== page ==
Sylvia's Lovers

By Elizabeth Gaskell; Andrew Sanders | Go to book overview

otherwise dark road. The news of the successful attempt at rescue had reached those who had sate in mourning and in desolation an hour or two ago, and several of these pressed forwards as from their watching corner they recognized Daniel's approach; they pressed forward into the street to shake him by the hand, to thank him (for his name had been bruited abroad as one of those who had planned the affair), and at several places he was urged to have a dram - urgency that he was loath for many reasons to refuse, but his increasing uneasiness and pain made him for once abstinent, and only anxious to get home and rest. But he could not help being both touched and flattered at the way in which those who formed his 'world' looked upon him as a hero; and was not insensible to the words of blessing which a wife, whose husband had been impressed and rescued this night, poured down upon him as he passed.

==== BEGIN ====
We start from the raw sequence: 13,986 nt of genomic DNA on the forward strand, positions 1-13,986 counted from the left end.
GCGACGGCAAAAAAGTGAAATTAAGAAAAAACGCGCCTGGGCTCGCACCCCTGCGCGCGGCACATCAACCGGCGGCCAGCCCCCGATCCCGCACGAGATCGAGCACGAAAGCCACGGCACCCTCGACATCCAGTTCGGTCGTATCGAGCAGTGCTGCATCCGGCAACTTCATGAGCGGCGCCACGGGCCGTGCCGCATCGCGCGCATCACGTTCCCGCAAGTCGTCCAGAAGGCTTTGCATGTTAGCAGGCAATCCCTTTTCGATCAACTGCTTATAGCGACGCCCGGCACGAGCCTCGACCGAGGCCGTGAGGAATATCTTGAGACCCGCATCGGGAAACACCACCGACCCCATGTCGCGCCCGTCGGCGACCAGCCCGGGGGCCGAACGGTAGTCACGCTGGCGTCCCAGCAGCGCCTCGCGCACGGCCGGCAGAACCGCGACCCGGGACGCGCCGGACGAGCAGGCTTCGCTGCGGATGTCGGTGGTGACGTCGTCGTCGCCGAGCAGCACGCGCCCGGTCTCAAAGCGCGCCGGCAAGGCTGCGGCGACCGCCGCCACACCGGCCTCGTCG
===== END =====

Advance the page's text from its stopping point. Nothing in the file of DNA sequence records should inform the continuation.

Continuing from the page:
'Theere, theere, - dunnot crack thy throat wi' blessin'. Thy man would ha' done as much for me, though mebbe he mightn't ha' shown so much gumption and capability; but them's gifts, and not to be proud on.'

When Daniel reached the top of the hill on the road home, he turned to look round; but he was lame and bruised, he had gone along slowly, the fire had pretty nearly died out, only a red hue in the air about the houses at the end of the long High Street, and a hot lurid mist against the hill-side beyond where the Mariners' Arms had stood, were still left as signs and token of the deed of violence.

Daniel looked and chuckled. 'That comes o' ringin' t' fire-bell,' said he to himself; 'it were-shame for it to be tellin' a lie, poor oud story-teller.'


CHAPTER XXIV
BRIEF REJOICING

DANIEL'S unusually late absence from home disturbed Bell and Sylvia not a little. He was generally at home between

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